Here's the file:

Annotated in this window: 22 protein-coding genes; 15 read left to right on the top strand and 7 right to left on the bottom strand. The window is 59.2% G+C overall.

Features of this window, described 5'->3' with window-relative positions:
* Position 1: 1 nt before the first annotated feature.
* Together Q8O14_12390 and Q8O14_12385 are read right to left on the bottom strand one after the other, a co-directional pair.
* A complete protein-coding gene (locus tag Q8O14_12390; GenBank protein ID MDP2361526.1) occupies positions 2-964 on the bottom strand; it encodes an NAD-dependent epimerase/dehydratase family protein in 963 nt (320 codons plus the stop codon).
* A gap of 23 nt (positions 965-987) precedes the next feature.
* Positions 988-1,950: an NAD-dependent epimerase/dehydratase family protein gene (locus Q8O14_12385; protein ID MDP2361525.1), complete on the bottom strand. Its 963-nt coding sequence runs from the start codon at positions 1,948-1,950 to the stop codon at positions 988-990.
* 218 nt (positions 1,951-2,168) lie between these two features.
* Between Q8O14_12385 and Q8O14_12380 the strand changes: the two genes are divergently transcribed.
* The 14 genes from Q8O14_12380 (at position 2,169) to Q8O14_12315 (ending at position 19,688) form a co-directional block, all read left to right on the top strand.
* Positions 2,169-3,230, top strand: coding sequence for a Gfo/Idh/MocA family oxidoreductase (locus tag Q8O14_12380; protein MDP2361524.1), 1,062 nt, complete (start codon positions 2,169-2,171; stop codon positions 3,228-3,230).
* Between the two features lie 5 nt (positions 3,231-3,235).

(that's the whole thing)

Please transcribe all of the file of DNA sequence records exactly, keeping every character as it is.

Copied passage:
Annotated in this window: 22 protein-coding genes; 15 read left to right on the top strand and 7 right to left on the bottom strand. The window is 59.2% G+C overall.

Features of this window, described 5'->3' with window-relative positions:
* Position 1: 1 nt before the first annotated feature.
* Together Q8O14_12390 and Q8O14_12385 are read right to left on the bottom strand one after the other, a co-directional pair.
* A complete protein-coding gene (locus tag Q8O14_12390; GenBank protein ID MDP2361526.1) occupies positions 2-964 on the bottom strand; it encodes an NAD-dependent epimerase/dehydratase family protein in 963 nt (320 codons plus the stop codon).
* A gap of 23 nt (positions 965-987) precedes the next feature.
* Positions 988-1,950: an NAD-dependent epimerase/dehydratase family protein gene (locus Q8O14_12385; protein ID MDP2361525.1), complete on the bottom strand. Its 963-nt coding sequence runs from the start codon at positions 1,948-1,950 to the stop codon at positions 988-990.
* 218 nt (positions 1,951-2,168) lie between these two features.
* Between Q8O14_12385 and Q8O14_12380 the strand changes: the two genes are divergently transcribed.
* The 14 genes from Q8O14_12380 (at position 2,169) to Q8O14_12315 (ending at position 19,688) form a co-directional block, all read left to right on the top strand.
* Positions 2,169-3,230, top strand: coding sequence for a Gfo/Idh/MocA family oxidoreductase (locus tag Q8O14_12380; protein MDP2361524.1), 1,062 nt, complete (start codon positions 2,169-2,171; stop codon positions 3,228-3,230).
* Between the two features lie 5 nt (positions 3,231-3,235).